Are there biases present in my sources that even a close reading might not reveal? What are they? How do I determine what to read closely within an overwhelmingly large collection of primary sources? What can I do with fragmentary evidence? What approaches are particularly useful for revealing stories of people who have been marginalized? Is there a way to streamline research management, note-taking, and writing? How do I bridge historical content and the technical skills students will need to succeed in the twenty-first century?
Participants will find answers to these questions (and more!) in a two-part afternoon workshop presented by Dr. Ashley Sanders, Vice Chair of Digital Humanities and a comparative colonial historian at UCLA. The first session of the workshop provides an overview of digital historical research methods, including text and network analysis, geospatial and data visualization, a workflow to organize research materials, as well as tips for pedagogical applications. This overview will provide jargon-free explanations of each technique, examples, as well as links to free, easy-to-use tools.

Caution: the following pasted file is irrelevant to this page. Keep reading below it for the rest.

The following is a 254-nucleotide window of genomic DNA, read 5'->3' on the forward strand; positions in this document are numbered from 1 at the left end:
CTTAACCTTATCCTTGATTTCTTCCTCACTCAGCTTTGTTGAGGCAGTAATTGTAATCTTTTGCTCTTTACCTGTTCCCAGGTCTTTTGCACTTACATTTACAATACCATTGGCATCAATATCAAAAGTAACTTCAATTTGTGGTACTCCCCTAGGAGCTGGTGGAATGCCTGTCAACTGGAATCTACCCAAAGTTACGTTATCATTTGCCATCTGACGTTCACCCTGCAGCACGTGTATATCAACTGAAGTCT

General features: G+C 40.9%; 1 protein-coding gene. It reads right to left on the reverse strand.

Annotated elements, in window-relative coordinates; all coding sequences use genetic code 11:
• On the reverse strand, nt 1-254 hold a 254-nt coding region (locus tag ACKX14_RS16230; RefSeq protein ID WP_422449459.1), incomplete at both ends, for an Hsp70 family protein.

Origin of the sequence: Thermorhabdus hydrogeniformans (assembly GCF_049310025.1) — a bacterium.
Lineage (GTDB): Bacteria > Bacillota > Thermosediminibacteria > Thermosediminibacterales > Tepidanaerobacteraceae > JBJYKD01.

Following the overview, participants will decide which approach is of greatest interest, and that will be the topic of the second session. Participants will have the opportunity to learn one of the approaches presented in the overview through a guided, hands-on tutorial.